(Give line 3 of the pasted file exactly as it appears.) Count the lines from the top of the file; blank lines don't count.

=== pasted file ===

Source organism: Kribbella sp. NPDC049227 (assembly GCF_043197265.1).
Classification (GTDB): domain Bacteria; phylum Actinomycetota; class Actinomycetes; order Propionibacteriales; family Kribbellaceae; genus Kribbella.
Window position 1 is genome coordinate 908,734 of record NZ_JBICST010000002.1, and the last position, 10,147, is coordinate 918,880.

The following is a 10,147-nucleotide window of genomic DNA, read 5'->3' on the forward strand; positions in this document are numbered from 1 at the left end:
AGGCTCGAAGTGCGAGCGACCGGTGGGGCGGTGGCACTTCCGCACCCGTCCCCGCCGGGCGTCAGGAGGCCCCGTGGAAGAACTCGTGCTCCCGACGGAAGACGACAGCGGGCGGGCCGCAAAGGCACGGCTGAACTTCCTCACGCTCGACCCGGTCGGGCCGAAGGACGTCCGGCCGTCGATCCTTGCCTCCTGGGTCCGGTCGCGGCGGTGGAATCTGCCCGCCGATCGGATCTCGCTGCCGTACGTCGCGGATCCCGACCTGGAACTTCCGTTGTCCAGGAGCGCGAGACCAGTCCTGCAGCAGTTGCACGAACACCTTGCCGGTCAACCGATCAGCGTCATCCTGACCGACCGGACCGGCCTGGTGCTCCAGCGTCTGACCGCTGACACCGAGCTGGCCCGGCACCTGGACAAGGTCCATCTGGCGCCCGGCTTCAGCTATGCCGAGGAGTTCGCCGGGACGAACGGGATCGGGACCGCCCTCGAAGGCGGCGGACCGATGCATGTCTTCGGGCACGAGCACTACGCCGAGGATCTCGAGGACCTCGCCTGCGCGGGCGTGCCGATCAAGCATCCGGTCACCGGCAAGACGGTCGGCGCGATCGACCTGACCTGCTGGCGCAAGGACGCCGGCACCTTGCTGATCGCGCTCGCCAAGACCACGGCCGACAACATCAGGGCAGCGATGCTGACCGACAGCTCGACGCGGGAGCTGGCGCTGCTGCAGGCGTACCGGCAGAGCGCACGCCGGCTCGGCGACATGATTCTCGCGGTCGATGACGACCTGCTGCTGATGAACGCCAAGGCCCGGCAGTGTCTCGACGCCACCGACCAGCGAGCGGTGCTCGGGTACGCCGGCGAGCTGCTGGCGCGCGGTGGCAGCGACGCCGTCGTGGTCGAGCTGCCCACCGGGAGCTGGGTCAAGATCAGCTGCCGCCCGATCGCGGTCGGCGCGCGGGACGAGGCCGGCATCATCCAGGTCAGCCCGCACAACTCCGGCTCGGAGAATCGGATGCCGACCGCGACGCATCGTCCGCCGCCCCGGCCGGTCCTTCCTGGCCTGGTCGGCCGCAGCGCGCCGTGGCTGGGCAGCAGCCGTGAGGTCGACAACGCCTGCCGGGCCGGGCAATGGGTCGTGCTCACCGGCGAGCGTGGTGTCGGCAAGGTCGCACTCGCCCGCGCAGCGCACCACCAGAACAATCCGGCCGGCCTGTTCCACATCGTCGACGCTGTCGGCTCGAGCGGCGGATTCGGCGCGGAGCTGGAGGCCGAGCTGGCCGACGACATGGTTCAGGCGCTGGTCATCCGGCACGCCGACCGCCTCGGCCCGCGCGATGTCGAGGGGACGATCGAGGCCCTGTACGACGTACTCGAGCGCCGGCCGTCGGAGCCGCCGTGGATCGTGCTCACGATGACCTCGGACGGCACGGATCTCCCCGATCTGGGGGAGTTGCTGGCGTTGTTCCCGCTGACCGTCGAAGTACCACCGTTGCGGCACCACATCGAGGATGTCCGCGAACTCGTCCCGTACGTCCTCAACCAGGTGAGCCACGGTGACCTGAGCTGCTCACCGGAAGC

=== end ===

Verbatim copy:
Window position 1 is genome coordinate 908,734 of record NZ_JBICST010000002.1, and the last position, 10,147, is coordinate 918,880.